‘Standby for a rapid descent’ yelled the pilot of the UN charter flight down the aisle of the 30-seater plane. I looked behind me to confirm that I was in fact, the only passenger on this journey from Amman, Jordan into Baghdad.
It was just me and John Mayer on my iPod, staring at the desert below. It felt like we almost lost cabin pressure as the nose of the plane screamed toward the tarmac in less than three minutes. Rapid descent: check. Only when I disembarked did the pilot tell me he was also dodging a group of local militia who were seen the day beforehand on the edge of the runway with a rocket propelled grenade launcher in the back of a four-wheel drive. I kept calm and carried on.
My instructions were to look for the five security guards who would escort me to the compound, a team of former special-forces guys, carrying AK-47’s, grenades and handguns. They ran through a security briefing in the searing heat of the undercover car park, which I couldn’t help but notice was riddled with bullet holes. I was handed a helmet, flak jacket and a burqa which I was to wear to avoid being kidnapped for ransom. Burqa on head: check. Working for an international aid group, my objective the following few weeks was to interview local Iraqis who had returned to re-start their businesses after being given micro-finance grants from USAID.
These stories would form a business case for the same aid programs being extended. This was a deeply insightful and rewarding project and it left me with three key lessons for effective teamwork in a chaotic and high pressure environment, lessons that are directly transferable to any workplace.
There’s no need to set an alarm in Baghdad’s ‘Red Zone’. Tragically, the workday started by being woken by car bombs shattering the morning markets. The gunfire was constant and happening just over the wall of the compound. On a less violent note I was personally distressed by the number of starving stray kittens. The level of distraction was off the charts, so every day it was critical to simplify our objectives.
Every morning we ran the checklist to keep us laser focused and on track. It’s a habit I maintain, having a master list beside me all day, shortlisting tasks and hustling to strike them off by 6pm. I don’t finish the day without my inbox being cleared to zero. When you’re clear of distractions and absolute about the objectives, there’s no downward drag in the day.
2. Get Comfortable with Courteous Confrontation
Everyone in the house slept next to a helmet and a torch, so if the compound was over-run, we could find our way to the roof. There were militia launching rockets from behind the fence of the compound. US helicopters on night patrol swept across the roof every 20 minutes, shaking the building as they passed, so sleep patterns were constantly broken. This was a seriously tense environment, which could easily trigger clashes between colleagues. The camera crew and I agreed that if something bothered us, we’d put it on the table. This policy removed any drama from the day and increased our efficiency. Courteous confrontation builds trust, confidence and keeps everyone playing the ‘outside game’ instead of wasting time on any form of internal politics or unnecessary drama. Never allow anything to undermine the spirit and cohesiveness of the team – there will often be a cost.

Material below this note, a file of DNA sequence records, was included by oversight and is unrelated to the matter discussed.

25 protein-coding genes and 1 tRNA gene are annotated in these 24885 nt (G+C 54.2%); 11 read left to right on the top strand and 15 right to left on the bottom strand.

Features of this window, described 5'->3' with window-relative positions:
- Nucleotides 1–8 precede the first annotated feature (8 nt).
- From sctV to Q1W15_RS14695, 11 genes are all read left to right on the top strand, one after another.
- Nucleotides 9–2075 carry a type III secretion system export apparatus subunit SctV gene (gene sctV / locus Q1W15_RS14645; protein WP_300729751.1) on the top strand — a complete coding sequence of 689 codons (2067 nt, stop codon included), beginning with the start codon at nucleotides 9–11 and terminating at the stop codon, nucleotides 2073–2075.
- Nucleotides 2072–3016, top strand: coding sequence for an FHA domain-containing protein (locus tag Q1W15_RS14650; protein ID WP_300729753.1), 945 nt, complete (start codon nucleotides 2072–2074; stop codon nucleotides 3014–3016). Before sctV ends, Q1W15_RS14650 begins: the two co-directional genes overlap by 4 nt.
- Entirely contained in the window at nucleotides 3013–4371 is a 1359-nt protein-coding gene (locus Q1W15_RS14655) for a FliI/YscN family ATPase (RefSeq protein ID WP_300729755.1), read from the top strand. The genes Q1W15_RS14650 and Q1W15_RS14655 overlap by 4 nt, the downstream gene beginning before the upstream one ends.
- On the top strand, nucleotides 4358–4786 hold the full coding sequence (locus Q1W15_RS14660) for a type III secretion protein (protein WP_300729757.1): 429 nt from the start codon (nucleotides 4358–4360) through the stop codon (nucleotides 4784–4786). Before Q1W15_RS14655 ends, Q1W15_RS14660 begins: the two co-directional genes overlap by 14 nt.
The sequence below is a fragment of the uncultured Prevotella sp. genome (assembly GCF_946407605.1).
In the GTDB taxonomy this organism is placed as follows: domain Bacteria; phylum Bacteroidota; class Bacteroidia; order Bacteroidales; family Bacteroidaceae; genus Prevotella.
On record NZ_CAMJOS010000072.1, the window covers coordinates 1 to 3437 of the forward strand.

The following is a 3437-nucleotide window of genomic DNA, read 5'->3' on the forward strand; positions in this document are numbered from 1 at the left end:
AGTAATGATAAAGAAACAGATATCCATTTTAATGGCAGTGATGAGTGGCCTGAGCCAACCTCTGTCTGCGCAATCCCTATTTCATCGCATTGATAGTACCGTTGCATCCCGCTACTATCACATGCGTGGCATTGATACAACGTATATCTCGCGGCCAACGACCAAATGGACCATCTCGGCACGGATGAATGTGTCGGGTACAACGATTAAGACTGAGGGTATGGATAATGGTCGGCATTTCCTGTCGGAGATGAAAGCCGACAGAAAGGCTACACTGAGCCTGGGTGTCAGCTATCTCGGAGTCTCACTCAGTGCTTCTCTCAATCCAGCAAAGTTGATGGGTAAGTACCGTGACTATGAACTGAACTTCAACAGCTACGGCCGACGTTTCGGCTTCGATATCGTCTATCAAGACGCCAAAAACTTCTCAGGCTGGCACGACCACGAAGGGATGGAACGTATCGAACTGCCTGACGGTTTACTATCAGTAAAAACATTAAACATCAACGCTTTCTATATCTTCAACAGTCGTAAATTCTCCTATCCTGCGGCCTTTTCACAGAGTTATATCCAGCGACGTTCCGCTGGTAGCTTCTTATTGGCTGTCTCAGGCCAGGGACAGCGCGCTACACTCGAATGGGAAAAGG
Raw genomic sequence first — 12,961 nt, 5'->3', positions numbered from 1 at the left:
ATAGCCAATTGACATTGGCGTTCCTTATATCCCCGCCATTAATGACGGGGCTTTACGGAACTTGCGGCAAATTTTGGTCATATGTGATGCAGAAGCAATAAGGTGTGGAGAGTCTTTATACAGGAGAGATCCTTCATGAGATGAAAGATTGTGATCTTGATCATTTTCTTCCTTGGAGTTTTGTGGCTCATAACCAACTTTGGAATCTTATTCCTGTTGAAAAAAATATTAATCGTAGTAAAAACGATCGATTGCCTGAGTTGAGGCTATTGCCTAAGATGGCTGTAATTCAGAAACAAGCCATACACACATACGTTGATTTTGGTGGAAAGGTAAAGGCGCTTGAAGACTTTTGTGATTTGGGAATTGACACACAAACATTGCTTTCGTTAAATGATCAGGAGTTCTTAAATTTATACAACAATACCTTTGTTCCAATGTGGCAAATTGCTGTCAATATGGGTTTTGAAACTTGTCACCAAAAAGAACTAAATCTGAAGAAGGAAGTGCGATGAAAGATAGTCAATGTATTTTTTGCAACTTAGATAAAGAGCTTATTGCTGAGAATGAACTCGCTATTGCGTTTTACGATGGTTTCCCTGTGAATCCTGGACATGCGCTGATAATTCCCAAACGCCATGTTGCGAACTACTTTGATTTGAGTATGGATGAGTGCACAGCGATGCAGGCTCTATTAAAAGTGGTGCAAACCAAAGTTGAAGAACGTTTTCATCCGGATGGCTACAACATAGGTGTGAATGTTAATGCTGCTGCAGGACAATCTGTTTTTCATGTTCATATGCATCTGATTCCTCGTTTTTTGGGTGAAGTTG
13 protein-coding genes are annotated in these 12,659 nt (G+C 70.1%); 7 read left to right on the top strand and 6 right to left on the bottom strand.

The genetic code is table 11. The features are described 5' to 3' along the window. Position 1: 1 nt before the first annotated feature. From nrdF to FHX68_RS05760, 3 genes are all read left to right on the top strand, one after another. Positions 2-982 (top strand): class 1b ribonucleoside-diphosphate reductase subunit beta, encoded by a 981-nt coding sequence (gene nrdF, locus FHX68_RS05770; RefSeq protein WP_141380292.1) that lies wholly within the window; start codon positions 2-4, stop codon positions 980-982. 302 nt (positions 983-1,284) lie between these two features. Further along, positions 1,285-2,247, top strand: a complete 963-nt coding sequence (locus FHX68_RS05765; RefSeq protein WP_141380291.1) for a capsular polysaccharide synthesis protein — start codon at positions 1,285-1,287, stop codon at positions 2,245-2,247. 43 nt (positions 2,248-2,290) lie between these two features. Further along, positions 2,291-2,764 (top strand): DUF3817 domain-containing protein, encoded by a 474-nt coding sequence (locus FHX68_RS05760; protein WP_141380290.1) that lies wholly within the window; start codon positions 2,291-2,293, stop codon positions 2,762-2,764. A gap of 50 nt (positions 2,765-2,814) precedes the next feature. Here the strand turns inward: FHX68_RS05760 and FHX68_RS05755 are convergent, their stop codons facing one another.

3. Give Everyone the Chance to Talk
One interview was held at Saddam Hussein’s former palace, which meant driving between the compound into the Green Zone. This involved a briefing with the security team who were in charge of the four-car convoy. In the driveway, the security chief gave everyone the chance to discuss the route and any new risks. In principle, this flat communication structure enabled a free flow of ideas and observations that ensured the safety of employees. Surveillance was everyone’s responsibility. And everyone on-site was important, not just the guys at the top. For any workplace to function effectively, we all need to feel included by having a voice, no matter how soft. Any observation of the marketplace you operate in could prompt a change in your business strategy, but as the hammer went down on the 737 for take-off from the Baghdad runway, I braced myself for the vertical climb out of the airspace. The aircraft was plain white – the less logos the less chance of being blown out of the sky, basically. My heart rate didn’t slow down until we landed back in Jordan. Then, the entire way back to Washington D.C., I thought about how it didn’t seem right to walk away from people who were still in so much need. The very least I could do was take every lesson with me, try to be a stronger leader where I had the opportunity and encourage others to do the same.
Andrea Clarke is a former Washington D.C. correspondent and international aid worker, now helping women across corporate Australia reach their potential with her online career development program, ‘Be the CEO of Your Career’